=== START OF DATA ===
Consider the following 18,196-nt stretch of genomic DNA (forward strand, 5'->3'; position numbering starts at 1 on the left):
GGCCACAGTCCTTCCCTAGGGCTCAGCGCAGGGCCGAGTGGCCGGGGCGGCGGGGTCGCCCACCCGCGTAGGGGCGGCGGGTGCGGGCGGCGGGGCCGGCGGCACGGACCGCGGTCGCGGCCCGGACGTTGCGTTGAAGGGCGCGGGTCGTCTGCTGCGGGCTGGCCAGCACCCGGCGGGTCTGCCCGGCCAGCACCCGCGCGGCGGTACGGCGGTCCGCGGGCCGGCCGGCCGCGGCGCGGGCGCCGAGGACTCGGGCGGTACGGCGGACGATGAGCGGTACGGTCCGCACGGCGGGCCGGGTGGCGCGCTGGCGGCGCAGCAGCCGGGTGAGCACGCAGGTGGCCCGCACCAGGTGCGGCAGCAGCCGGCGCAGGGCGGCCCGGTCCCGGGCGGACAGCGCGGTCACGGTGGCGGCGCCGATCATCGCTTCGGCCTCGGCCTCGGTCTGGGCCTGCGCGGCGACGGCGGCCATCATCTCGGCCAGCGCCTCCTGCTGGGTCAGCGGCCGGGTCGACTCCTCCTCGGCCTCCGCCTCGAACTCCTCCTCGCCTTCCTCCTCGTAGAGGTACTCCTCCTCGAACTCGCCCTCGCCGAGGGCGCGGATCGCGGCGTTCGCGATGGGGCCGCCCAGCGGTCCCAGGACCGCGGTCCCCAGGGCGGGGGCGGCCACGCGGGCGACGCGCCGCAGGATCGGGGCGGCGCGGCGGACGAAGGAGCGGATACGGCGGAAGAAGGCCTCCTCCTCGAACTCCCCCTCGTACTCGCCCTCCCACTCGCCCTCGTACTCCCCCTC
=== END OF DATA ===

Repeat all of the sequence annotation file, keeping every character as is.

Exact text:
Consider the following 18,196-nt stretch of genomic DNA (forward strand, 5'->3'; position numbering starts at 1 on the left):
GGCCACAGTCCTTCCCTAGGGCTCAGCGCAGGGCCGAGTGGCCGGGGCGGCGGGGTCGCCCACCCGCGTAGGGGCGGCGGGTGCGGGCGGCGGGGCCGGCGGCACGGACCGCGGTCGCGGCCCGGACGTTGCGTTGAAGGGCGCGGGTCGTCTGCTGCGGGCTGGCCAGCACCCGGCGGGTCTGCCCGGCCAGCACCCGCGCGGCGGTACGGCGGTCCGCGGGCCGGCCGGCCGCGGCGCGGGCGCCGAGGACTCGGGCGGTACGGCGGACGATGAGCGGTACGGTCCGCACGGCGGGCCGGGTGGCGCGCTGGCGGCGCAGCAGCCGGGTGAGCACGCAGGTGGCCCGCACCAGGTGCGGCAGCAGCCGGCGCAGGGCGGCCCGGTCCCGGGCGGACAGCGCGGTCACGGTGGCGGCGCCGATCATCGCTTCGGCCTCGGCCTCGGTCTGGGCCTGCGCGGCGACGGCGGCCATCATCTCGGCCAGCGCCTCCTGCTGGGTCAGCGGCCGGGTCGACTCCTCCTCGGCCTCCGCCTCGAACTCCTCCTCGCCTTCCTCCTCGTAGAGGTACTCCTCCTCGAACTCGCCCTCGCCGAGGGCGCGGATCGCGGCGTTCGCGATGGGGCCGCCCAGCGGTCCCAGGACCGCGGTCCCCAGGGCGGGGGCGGCCACGCGGGCGACGCGCCGCAGGATCGGGGCGGCGCGGCGGACGAAGGAGCGGATACGGCGGAAGAAGGCCTCCTCCTCGAACTCCCCCTCGTACTCGCCCTCCCACTCGCCCTCGTACTCCCCCTC